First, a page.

The OLAPReadWrite function provides the bi-directional connection between the Excel worksheet and PowerOLAP database on a cell-by-cell basis. When the Excel worksheet is created from a Slice, formulas are written to each individual cell within a table on the worksheet, independent of surrounding cells. With each recalculation, the PowerOLAP database reads and writes data updates back and forth between each cell in the worksheet and the database.

It is advantageous to use OLAPReadWrite when you need to be able to move cells, rows and columns to different locations on the worksheet; to insert blank rows and columns into the table of data; and to use an Excel formula that incorporates the OLAPReadWrite function to return values within a cell. OLAPReadWrite may be less desirable when your data range is large, because it will slow performance. Additionally, although database reference formulas remain intact in worksheet cells even when data is typed over them, if you delete the cell contents, the reference formulas in the cells are deleted too (unless there is security over the cells in place). Typed values do not overwrite the references. In short, if you need full manipulative powers over the data in the Excel spreadsheet, and can sacrifice some speed and performance, OLAPReadWrite is the appropriate setting.

Before moving on to introduce the third type of dynamic connection—OLAPPivot—we can look at the difference between using OLAPTable and OLAPReadWrite in the creation of a worksheet, with the demonstration that follows.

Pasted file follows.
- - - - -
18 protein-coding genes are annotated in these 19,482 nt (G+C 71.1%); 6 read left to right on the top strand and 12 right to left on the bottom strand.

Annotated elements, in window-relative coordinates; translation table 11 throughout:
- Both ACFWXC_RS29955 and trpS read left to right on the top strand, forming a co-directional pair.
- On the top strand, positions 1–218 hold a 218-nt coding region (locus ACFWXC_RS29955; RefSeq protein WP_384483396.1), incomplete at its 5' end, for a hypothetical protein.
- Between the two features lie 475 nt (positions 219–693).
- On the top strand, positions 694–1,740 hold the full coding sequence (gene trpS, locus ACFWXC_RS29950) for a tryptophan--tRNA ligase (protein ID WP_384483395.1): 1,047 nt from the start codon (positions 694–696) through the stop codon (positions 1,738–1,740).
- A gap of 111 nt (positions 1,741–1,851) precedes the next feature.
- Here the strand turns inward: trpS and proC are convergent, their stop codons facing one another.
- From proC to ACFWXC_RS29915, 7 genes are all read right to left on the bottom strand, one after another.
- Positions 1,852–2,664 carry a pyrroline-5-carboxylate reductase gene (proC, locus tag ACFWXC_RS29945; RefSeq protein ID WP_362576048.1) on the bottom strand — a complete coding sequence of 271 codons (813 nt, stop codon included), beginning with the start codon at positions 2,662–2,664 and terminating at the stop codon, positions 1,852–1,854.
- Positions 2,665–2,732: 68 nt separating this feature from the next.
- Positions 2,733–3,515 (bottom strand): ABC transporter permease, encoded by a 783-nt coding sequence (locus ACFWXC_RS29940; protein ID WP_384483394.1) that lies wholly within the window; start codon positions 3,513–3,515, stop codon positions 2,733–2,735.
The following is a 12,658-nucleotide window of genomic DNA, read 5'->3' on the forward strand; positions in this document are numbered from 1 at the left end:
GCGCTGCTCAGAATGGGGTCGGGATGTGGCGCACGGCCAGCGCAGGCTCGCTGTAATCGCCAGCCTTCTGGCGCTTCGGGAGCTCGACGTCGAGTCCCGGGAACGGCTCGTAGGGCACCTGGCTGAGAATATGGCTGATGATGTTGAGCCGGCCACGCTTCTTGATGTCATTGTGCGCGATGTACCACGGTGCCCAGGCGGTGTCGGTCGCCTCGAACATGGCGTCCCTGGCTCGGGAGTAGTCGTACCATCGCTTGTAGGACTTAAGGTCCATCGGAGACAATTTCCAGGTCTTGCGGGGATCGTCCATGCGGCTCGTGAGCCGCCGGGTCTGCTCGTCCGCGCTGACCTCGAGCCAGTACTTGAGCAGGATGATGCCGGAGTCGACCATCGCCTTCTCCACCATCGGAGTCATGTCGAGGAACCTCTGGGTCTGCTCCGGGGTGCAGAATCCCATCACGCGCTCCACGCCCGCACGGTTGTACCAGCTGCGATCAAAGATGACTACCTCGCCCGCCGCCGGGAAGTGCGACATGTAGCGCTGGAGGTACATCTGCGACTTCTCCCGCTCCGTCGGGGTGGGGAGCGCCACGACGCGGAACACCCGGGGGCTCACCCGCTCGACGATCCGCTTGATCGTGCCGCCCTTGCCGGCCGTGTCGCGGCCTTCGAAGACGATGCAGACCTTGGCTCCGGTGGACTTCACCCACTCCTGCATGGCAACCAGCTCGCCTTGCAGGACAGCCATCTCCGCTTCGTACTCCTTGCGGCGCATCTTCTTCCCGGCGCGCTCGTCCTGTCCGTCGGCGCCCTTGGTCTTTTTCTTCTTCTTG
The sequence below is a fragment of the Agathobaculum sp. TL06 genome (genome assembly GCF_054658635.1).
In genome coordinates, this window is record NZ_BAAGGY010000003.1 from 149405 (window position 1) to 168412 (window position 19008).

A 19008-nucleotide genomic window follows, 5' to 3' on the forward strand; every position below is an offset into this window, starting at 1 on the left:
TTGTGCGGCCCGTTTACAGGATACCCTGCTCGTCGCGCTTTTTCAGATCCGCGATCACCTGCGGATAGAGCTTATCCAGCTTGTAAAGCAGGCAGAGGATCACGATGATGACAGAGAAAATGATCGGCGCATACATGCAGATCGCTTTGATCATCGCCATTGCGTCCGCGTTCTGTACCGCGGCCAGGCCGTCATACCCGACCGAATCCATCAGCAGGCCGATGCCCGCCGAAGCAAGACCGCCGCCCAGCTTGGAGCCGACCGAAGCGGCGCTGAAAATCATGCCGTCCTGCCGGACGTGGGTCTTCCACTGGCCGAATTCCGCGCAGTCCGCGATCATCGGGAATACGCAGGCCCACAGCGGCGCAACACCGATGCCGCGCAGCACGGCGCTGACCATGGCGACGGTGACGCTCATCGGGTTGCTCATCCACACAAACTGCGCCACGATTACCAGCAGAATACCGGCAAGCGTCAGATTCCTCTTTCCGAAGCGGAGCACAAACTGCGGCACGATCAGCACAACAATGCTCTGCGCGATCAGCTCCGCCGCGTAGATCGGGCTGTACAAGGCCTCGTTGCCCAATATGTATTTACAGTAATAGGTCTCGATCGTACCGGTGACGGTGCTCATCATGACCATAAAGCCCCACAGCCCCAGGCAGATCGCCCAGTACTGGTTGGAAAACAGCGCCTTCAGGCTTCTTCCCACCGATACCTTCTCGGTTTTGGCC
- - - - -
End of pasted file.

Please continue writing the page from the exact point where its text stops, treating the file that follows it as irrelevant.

OLAPTable and OLAPReadWrite—Differences

At the start of this chapter, you clicked on the OLAPTable cell A7 in the Excel worksheet and saw a formula governing the entire sliced array of Fact Data from the PowerOLAP slice. Let us now see what happens when using OLAPReadWrite to create a Slice worksheet in Excel.

1.   Return to the PowerOLAP main application and access the Options dialog by going to the Home tab and selecting Options command in the Edit control group of the PowerOLAP ribbon.

2.   In the General tab, go to the Create Excel Worksheet Using OLAP section and select OLAPReadWrite from the Excel Function drop down menu.

3.   Press F8; Alternatively you may go to Slice tab and click on the Worksheet command.

Note, first, that there is NO OLAPTable function in the worksheet.

4.   Click on cell B9.
Note the OLAPReadWrite reference formula in the formula bar:

This time, instead of a single OLAPTable formula governing the entire array of Fact Data, there are reference formulas in each data cell of the worksheet individually referencing back to PowerOLAP.

You could click on any cell containing data in the worksheet and see a like formula (preceded by OLAPReadWrite) because, when OLAPReadWrite has been used to create a worksheet, each cell contains its own database reference to a data point in the PowerOLAP database.

One important result of using OLAPReadWrite is that you can copy the formula to other cells and it will reference properly back to PowerOLAP. Likewise, you are able to insert rows and columns into a worksheet and the data remains undisturbed because the references remain intact. It is this flexibility in worksheet manipulation that makes OLAPReadWrite an attractive option when creating worksheets from PowerOLAP to Excel.